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Psychiatr Clin North Am. 2019 Sep;42(3):375-387. doi: 10.1016/j.psc.2019.05.008. Epub 2019 Jun 25.

Developmental Approaches to Faculty Development.

Author information

1
Department of Psychiatry, University of Toronto, Sunnybrook Health Sciences Centre, 2075 Bayview Avenue, Room FG-62, Toronto, Ontario M4N 3M5, Canada. Electronic address: john.teshima@utoronto.ca.
2
Department of Psychiatry and Psychology, Mayo Clinic, 200 First Street Southwest, Rochester, MN 55905, USA.
3
Department of Psychiatry and Behavioral Sciences, and Pediatrics, Tulane University, 1430 Tulane Avenue, #8055, New Orleans, LA 70112, USA.
4
Department of Radiology, University of California Davis, 4860 Y Street, Suite 3100, Sacramento, CA 95817, USA.
5
Division of Child and Adolescent Psychiatry, Stanford University School of Medicine, 401 Quarry Road, Room 1119, Stanford, CA 94305-5719, USA.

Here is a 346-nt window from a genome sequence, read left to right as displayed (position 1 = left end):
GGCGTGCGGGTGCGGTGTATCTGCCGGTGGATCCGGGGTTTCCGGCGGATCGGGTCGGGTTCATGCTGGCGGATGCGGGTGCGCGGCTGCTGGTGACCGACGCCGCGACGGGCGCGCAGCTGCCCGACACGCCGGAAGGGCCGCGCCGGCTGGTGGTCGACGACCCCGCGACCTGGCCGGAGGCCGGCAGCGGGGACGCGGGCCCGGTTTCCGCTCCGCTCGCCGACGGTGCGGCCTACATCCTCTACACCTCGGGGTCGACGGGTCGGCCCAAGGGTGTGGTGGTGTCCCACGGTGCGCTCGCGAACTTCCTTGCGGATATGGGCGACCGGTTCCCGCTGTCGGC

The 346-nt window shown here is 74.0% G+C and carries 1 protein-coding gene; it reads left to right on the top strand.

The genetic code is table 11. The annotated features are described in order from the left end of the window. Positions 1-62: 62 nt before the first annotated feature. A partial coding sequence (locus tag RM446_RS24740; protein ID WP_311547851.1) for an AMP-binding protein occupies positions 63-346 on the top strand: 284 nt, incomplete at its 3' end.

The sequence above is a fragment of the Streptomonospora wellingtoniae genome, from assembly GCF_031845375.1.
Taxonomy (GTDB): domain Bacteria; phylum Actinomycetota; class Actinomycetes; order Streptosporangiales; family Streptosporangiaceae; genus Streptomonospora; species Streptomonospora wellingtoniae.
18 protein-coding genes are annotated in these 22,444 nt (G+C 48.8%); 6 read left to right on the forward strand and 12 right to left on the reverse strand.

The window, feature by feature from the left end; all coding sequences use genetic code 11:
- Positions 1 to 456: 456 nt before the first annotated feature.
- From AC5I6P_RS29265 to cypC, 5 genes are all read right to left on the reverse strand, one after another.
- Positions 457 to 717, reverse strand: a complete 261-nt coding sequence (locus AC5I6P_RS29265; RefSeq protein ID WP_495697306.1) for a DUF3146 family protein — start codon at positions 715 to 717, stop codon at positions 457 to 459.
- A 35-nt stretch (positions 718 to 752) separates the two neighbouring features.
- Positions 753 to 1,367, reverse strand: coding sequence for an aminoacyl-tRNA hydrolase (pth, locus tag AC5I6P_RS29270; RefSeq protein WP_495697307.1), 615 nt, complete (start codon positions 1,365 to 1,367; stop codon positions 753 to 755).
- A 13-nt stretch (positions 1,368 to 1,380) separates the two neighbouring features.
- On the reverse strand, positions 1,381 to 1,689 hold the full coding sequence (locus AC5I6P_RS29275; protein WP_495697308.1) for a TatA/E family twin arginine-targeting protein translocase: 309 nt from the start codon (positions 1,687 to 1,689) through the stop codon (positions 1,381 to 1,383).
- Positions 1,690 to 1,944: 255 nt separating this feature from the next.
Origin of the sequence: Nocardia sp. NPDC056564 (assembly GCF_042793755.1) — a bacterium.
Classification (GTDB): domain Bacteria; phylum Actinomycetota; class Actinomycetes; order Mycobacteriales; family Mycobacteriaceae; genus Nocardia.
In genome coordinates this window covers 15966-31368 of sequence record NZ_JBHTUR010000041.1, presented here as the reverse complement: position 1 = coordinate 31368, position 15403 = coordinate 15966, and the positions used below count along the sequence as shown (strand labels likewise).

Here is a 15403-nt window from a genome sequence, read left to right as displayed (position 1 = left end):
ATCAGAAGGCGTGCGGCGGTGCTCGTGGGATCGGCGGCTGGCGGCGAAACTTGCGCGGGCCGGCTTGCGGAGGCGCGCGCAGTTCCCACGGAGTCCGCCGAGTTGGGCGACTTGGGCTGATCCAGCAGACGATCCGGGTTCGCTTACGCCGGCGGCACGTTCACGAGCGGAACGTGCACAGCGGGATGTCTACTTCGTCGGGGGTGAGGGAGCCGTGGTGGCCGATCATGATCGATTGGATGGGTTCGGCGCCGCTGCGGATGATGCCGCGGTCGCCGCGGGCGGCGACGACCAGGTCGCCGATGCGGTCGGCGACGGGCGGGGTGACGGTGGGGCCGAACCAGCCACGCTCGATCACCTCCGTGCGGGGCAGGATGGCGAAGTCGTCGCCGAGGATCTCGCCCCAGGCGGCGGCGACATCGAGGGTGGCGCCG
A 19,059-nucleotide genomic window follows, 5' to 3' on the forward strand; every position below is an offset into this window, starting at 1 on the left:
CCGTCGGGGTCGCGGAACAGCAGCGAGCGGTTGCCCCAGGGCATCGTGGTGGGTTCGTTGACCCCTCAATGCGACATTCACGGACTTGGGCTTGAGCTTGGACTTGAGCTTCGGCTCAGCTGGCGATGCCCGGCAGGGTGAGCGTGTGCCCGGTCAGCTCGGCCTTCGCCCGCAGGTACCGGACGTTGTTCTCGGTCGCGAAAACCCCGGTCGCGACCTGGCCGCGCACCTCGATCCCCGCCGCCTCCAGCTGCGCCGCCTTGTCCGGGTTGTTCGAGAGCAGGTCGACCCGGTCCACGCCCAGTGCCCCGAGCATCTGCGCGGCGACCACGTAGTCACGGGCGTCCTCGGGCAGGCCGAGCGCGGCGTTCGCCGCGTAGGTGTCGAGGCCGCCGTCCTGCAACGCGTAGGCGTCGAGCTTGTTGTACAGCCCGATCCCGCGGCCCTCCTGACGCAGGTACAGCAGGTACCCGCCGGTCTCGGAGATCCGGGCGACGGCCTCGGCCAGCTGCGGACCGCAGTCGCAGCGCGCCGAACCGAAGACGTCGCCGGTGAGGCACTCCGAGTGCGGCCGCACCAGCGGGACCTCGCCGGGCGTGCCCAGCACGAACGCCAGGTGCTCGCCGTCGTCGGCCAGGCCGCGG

6
Department of Psychiatry, University of California, San Francisco, UCSF Weill Institute for Neurosciences, 401 Parnassus Avenue, Box 0984-APC, San Francisco, CA 94143, USA.
7
Department of Psychiatry and Behavioral Sciences, Mental Health, Northern California Veterans Administration Health Care System, University of California Davis, 10535 Hospital Way, Mather, CA 95655, USA.

Abstract

An academic career goes through developmental stages and faculty have different needs as they progress through these stages. Faculty development initiatives can target these developmental needs. Early career faculty develop their clinical and academic identities and benefit from orientation programs and mentorship. Mid-career faculty engage in role transitions, consolidating their careers, and focusing on productivity and generativity. They benefit from programs that provide new skills, including leadership skills. Advanced career faculty focus on professional-personal integration, contributing to a community, and changes in roles and power. They can benefit from mentorship, from peers locally and at a distance.

KEYWORDS:

Developmental stages; Early career; Faculty development; Late career; Mid-career

PMID:
31358118
DOI:
10.1016/j.psc.2019.05.008

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